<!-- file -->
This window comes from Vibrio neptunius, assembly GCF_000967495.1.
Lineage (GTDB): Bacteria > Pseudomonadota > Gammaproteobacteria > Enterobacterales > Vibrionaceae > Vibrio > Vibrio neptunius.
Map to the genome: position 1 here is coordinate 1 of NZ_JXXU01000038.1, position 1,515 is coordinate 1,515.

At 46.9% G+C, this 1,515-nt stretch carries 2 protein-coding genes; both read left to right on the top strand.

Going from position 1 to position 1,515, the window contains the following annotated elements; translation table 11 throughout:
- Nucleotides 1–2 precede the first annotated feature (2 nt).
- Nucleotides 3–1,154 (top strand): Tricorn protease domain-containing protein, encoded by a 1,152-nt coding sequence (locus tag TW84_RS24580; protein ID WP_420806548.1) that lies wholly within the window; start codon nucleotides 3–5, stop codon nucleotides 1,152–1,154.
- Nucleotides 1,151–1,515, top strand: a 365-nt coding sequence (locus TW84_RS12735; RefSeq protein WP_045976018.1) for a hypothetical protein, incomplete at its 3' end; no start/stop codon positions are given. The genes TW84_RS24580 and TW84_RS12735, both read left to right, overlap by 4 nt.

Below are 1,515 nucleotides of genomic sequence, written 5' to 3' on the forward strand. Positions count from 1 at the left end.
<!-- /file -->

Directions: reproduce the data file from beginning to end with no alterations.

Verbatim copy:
This window comes from Vibrio neptunius, assembly GCF_000967495.1.
Lineage (GTDB): Bacteria > Pseudomonadota > Gammaproteobacteria > Enterobacterales > Vibrionaceae > Vibrio > Vibrio neptunius.
Map to the genome: position 1 here is coordinate 1 of NZ_JXXU01000038.1, position 1,515 is coordinate 1,515.

At 46.9% G+C, this 1,515-nt stretch carries 2 protein-coding genes; both read left to right on the top strand.

Going from position 1 to position 1,515, the window contains the following annotated elements; translation table 11 throughout:
- Nucleotides 1–2 precede the first annotated feature (2 nt).
- Nucleotides 3–1,154 (top strand): Tricorn protease domain-containing protein, encoded by a 1,152-nt coding sequence (locus tag TW84_RS24580; protein ID WP_420806548.1) that lies wholly within the window; start codon nucleotides 3–5, stop codon nucleotides 1,152–1,154.
- Nucleotides 1,151–1,515, top strand: a 365-nt coding sequence (locus TW84_RS12735; RefSeq protein WP_045976018.1) for a hypothetical protein, incomplete at its 3' end; no start/stop codon positions are given. The genes TW84_RS24580 and TW84_RS12735, both read left to right, overlap by 4 nt.

Below are 1,515 nucleotides of genomic sequence, written 5' to 3' on the forward strand. Positions count from 1 at the left end.